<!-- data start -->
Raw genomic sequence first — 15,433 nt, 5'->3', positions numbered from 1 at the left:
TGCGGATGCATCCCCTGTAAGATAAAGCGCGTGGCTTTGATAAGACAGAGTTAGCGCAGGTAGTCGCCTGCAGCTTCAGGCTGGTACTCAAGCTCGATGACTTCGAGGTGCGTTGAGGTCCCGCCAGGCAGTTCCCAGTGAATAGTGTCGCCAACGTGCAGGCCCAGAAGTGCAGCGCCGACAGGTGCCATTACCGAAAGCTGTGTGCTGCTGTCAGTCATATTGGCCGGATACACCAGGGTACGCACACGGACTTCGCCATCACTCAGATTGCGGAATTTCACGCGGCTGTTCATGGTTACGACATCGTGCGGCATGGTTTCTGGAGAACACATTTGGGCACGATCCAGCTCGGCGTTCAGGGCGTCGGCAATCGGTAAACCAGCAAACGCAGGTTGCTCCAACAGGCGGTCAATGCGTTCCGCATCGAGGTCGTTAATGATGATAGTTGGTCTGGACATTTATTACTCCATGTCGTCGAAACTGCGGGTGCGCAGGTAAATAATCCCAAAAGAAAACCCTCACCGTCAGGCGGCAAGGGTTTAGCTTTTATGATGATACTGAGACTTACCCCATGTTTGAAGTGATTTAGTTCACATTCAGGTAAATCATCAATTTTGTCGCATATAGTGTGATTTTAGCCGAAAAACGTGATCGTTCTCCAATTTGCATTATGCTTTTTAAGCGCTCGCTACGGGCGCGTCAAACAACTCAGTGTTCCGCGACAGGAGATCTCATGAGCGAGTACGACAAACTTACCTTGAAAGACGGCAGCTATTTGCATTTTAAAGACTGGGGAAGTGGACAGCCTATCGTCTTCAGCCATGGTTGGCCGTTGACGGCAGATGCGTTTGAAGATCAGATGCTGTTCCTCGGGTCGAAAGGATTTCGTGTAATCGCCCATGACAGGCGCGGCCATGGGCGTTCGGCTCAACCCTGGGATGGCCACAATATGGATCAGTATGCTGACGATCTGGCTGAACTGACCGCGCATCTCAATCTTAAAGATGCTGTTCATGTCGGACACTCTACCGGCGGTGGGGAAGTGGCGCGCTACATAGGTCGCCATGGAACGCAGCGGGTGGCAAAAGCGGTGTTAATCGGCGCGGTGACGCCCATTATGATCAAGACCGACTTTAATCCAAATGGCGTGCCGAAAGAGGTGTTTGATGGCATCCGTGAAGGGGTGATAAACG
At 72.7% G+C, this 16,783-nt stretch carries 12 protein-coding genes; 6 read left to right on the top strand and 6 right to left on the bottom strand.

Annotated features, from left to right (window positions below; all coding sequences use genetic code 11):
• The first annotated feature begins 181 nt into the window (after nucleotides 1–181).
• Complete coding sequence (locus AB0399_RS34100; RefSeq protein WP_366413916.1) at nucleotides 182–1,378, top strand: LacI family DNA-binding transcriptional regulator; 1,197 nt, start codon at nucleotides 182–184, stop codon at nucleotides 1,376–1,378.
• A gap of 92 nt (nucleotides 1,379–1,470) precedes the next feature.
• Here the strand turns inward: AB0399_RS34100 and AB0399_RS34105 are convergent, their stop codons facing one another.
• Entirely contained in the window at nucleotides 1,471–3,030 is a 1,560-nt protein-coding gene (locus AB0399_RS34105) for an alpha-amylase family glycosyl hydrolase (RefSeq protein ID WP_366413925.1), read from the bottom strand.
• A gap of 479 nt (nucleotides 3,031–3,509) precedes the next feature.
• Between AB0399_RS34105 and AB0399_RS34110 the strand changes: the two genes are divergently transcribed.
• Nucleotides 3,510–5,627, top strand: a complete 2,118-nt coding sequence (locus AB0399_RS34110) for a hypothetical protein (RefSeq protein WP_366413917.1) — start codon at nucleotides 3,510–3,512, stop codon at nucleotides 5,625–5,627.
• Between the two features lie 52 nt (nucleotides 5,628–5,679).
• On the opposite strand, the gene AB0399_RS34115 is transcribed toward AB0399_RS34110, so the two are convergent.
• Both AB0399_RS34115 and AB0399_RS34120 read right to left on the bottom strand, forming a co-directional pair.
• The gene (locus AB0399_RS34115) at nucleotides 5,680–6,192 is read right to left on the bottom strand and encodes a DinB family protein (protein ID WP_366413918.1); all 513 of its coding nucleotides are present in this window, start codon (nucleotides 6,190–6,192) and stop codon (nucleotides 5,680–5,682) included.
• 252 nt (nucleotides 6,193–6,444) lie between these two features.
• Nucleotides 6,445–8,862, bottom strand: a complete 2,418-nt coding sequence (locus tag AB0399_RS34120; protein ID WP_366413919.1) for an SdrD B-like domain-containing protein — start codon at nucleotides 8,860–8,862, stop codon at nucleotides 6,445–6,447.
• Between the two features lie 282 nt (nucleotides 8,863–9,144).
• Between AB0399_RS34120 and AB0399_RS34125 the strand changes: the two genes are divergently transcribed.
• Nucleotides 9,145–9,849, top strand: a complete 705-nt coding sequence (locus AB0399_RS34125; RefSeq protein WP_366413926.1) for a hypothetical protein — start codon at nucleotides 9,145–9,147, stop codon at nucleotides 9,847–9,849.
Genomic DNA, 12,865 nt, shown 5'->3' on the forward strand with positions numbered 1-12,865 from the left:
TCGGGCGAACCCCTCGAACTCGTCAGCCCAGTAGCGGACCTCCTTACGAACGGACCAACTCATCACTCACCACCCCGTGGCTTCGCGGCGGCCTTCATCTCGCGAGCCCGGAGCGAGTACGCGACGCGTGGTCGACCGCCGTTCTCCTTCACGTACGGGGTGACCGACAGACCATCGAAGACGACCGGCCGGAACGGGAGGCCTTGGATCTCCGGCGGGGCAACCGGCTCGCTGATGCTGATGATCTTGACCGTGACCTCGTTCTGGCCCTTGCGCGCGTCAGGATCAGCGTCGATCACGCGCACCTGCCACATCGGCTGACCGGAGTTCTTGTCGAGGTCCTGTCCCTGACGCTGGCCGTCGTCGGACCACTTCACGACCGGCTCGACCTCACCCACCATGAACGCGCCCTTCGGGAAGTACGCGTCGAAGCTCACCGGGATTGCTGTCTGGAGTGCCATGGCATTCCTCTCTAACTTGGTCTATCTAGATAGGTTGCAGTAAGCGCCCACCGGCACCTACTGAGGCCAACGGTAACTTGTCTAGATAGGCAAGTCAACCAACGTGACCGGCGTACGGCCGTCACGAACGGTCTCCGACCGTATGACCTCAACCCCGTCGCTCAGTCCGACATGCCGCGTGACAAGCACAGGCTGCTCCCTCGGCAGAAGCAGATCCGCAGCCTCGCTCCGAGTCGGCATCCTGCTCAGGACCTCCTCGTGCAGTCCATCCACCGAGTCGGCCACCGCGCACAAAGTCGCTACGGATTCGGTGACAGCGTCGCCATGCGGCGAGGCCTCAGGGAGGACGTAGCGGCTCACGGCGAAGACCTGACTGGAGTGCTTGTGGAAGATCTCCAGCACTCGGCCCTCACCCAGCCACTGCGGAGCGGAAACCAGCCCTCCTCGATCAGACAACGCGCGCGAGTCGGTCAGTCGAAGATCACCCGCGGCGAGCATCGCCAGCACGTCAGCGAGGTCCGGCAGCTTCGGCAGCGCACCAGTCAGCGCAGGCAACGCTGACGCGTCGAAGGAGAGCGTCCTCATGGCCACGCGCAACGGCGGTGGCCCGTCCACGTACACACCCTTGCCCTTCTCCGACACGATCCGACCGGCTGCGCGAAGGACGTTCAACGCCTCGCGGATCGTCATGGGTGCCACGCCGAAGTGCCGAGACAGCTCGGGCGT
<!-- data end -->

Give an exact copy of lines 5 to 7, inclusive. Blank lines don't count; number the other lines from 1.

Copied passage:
• The first annotated feature begins 181 nt into the window (after nucleotides 1–181).
• Complete coding sequence (locus AB0399_RS34100; RefSeq protein WP_366413916.1) at nucleotides 182–1,378, top strand: LacI family DNA-binding transcriptional regulator; 1,197 nt, start codon at nucleotides 182–184, stop codon at nucleotides 1,376–1,378.
• A gap of 92 nt (nucleotides 1,379–1,470) precedes the next feature.